Mysteries of pigeon milk explained

By Campbelll Phillips 22 September 2011
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Pigeon mothers produce ‘milk’ that has similar nutrients to the milk mammals produce, new research shows.

LACTATION MAY SEEM  a uniquely mammalian trait, but some birds are more like us than you think.

Australian researchers have found that pigeons produce a type of ‘milk’ in their gut that is similar to the milk that mammalian mothers produce to feed their young.

“We looked at the genes involved in the production of pigeon milk and found that it contains antioxidants and immune-enhancing factors,” says Deakin University and CSIRO research fellow Dr Tamsyn Crowley. “This suggests that, like mammalian milk, it plays a key role in enhancing the immune system of the developing baby.”

Pigeon throat pouch like a mammary gland

Both male and female pigeons produce the nutrient- and fat-rich substance in their crop (a pouch found in the bird’s throat), which they regurgitate to their chicks, known as squabs.

Meagan Gillespie, Deakin PhD student and co-author of the study, says that a pigeon’s crop would usually be used to store food. “However, in the pigeon, the crop changes prior to ‘lactation’ – in response to hormones – and returns to its ‘non-lactating’ state at the end of the lactation period, a bit like the mammary gland.”

Milk production is found in all pigeon and dove species, as well as flamingos and male emperor penguins, she told Australian Geographic. While the phenomenon is still not well understood, in the case of emperor penguins it is believed milk is only produced by males, and only when their partners take too long to return to the nest with food.

A mother pigeon keeps her one-day-old chick warm. She will feed it
milk from her throat pouch, called a ‘crop’. (Credit: Susanne Wilson)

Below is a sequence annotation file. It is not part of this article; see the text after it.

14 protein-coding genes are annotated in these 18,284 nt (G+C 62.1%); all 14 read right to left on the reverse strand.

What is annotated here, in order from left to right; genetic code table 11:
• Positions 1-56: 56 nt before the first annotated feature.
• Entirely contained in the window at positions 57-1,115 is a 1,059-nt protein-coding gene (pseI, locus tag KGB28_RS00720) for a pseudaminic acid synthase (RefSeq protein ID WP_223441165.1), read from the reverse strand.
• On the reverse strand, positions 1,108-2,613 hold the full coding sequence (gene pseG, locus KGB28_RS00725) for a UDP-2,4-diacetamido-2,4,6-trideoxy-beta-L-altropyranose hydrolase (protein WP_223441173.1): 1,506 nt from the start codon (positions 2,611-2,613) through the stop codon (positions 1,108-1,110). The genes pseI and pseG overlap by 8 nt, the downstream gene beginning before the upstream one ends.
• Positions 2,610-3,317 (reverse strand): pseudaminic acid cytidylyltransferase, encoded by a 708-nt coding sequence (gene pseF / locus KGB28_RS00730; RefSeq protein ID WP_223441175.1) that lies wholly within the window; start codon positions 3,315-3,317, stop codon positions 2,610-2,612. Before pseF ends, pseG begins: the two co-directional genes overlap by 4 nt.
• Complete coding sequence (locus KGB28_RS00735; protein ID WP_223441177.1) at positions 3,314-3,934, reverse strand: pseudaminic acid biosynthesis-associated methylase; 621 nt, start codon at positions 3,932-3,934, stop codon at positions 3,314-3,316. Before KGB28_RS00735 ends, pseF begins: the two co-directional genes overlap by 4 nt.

Pigeon milk mystery

“This work has provided an insight into the process of pigeon milk production, by studying the genes expressed in the lactating crop,” Meagan says. But many questions still remain about how the process has evolved.

The similarity between this process and lactation in mammals is striking, but is a case of convergent evolution, where unrelated species independently evolve similar traits. “Even these bird species that produce milk are not directly related to each other, so the best we can say is that this trait must have evolved separately in each one,” says the CSIRO’s Tamsyn.

Dr Nelson Horseman a physiologist at the University of Cincinnati in the US, says that a kind of milk production is found in many species. “In some fishes the ‘milk’ that is fed to their young is a mucous secretion on the skin. Certain amphibians shed actual skin cells that are fed to the young. [But the] milk of pigeons and doves is the most highly specialised of any non-mammalian milk.”

Farming pigeon milk

“Pigeon’s milk is extremely nutritious, to be sure, so understanding how it can provide a jump-start to the immature squabs is important,”  she says. A study where pigeon milk was fed to chickens showed that it increased the growth rate of chicks by 38 per cent.

“I would like to have more answers about this question,” agrees Tamsyn. “For the moment, though, we have more questions about how this process evolved and what it may be used for than we have time to research.”

The results of the study are published this week in BioMed Central’s journal BMC Genomics.